Canadian Jewish Nobel winners made their mark on the world


In honour of Canada’s 150th birthday, The CJN presents essays on 10 significant moments in Canadian Jewish history.

In Jewish circles, Oslo, Norway, is commonly known as the place where a historic peace accord was secretly brokered between Israel and the Palestine Liberation Organization in 1993. The Norwegian capital was also the site where the two sides’ representatives would be honoured with the Nobel Peace Prize the following year, “for their efforts to create peace in the Middle East.”

Oslo and Stockholm, Sweden – where Nobel Prizes are awarded for contributions to the fields of physics, chemistry, medicine, literature and economics – have played host to the achievements of many Jews. Despite comprising about 0.2 per cent of the world’s population, or about one out of every 500 people on Earth, those of at least half-Jewish ancestry account for more than 22 per cent of the 885 individuals exalted with the title of Nobel laureate.

Canadian Jews have similarly overachieved, even though they constitute just over one per cent of the country’s population. Five of Canada’s 18 Nobel Prize winners have been Jews: Saul Bellow for literature in 1976, Sidney Altman and Rudolph Marcus for chemistry in 1989 and 1992, respectively, Myron Scholes for economics in 1997 and, most recently, Ralph Steinman for medicine in 2011. However, like many Canadians seeking glory on the world stage, this celebrated group had to venture south to the United States to gain recognition.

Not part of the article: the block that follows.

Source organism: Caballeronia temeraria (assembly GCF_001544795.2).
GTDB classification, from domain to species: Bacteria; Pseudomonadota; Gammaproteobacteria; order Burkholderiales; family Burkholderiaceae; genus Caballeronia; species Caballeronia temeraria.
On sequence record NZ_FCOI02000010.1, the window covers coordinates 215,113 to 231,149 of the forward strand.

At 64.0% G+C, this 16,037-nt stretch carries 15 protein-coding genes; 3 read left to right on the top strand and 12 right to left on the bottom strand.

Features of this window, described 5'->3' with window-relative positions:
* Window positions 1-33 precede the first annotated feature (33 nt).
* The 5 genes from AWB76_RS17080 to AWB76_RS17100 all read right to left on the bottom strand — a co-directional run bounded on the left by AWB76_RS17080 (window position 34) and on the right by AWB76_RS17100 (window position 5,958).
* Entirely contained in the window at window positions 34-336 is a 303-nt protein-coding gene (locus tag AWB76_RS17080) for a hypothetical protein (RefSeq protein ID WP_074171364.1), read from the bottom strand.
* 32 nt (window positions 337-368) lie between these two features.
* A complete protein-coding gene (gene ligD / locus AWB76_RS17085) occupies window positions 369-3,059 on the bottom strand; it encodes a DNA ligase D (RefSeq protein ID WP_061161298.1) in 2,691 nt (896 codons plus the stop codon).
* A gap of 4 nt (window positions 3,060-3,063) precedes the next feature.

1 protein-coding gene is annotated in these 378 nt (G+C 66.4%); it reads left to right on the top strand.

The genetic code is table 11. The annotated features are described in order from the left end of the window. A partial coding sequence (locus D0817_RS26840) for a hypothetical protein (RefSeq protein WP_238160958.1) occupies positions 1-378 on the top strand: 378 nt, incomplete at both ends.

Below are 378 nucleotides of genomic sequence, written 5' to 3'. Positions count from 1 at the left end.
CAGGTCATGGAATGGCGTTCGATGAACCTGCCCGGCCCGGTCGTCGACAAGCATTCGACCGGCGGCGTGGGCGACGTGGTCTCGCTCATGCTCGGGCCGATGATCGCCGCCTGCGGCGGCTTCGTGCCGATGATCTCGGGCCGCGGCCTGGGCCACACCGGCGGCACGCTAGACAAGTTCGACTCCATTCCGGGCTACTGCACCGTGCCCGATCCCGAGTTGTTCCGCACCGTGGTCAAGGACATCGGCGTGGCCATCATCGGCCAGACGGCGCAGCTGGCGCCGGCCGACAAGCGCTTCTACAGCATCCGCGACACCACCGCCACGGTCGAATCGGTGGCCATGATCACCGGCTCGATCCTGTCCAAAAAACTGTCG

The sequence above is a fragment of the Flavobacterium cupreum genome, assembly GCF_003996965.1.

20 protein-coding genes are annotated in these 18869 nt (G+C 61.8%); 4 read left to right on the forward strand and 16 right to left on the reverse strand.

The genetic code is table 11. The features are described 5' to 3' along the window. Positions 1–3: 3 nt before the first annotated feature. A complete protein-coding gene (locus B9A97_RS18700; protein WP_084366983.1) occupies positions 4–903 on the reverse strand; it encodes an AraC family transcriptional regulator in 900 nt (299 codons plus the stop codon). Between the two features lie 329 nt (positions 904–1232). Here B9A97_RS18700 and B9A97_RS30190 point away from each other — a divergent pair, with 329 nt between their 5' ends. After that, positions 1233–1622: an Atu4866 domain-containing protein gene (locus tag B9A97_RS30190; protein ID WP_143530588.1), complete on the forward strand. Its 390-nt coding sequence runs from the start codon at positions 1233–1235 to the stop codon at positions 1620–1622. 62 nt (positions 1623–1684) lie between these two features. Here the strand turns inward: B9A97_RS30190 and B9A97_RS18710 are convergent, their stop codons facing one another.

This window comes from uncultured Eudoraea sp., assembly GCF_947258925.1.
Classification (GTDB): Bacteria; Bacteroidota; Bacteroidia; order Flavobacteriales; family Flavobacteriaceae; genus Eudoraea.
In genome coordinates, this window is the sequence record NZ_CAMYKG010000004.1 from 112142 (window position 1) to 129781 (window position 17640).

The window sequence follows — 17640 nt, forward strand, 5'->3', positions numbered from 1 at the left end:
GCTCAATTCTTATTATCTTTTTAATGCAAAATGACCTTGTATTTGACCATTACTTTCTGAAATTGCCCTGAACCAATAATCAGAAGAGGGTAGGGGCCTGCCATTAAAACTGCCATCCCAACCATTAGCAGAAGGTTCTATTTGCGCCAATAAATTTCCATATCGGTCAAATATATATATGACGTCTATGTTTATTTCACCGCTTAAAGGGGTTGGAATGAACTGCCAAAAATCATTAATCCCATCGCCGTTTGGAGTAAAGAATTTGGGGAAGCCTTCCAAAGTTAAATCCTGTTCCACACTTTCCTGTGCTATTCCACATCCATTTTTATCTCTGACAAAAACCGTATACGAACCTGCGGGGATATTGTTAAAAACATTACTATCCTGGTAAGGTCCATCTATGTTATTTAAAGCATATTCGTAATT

Saul Bellow in 1992. GORAN MIKIC PHOTO

“I knew that if I wanted to grow and achieve my potential, I should attend a school where I could learn from and work with those who were the best and who could bring out the best in me,” wrote Scholes of his decision to attend graduate school at the University of Chicago. Scholes, the only Canadian Jewish laureate not to hail from Montreal, was born in Timmins, Ont. He obtained his undergraduate degree in economics from McMaster University in Hamilton, Ont., where his family moved when he was 10. After his time in Chicago, he would join the Stanford University faculty and, later, rise to the role of managing director at U.S. investment bank Salomon Brothers, before co-founding his own Connecticut-based hedge fund firm, Long-Term Capital Management.

Altman echoed Scholes’s sentiment in his own Nobel biography. Despite growing up in the Montreal suburb of Notre-Dame-de-Grâce and intending to enrol at McGill University after high school, Altman ended up completing his undergraduate studies at the Massachusetts Institute of Technology, where he “experienced four years of overstimulation among brilliant, arrogant and zany peers and outstanding teachers.” He would go on to earn his PhD at the University of Colorado and work in prestigious laboratories, before climbing through the professional ranks of Yale University.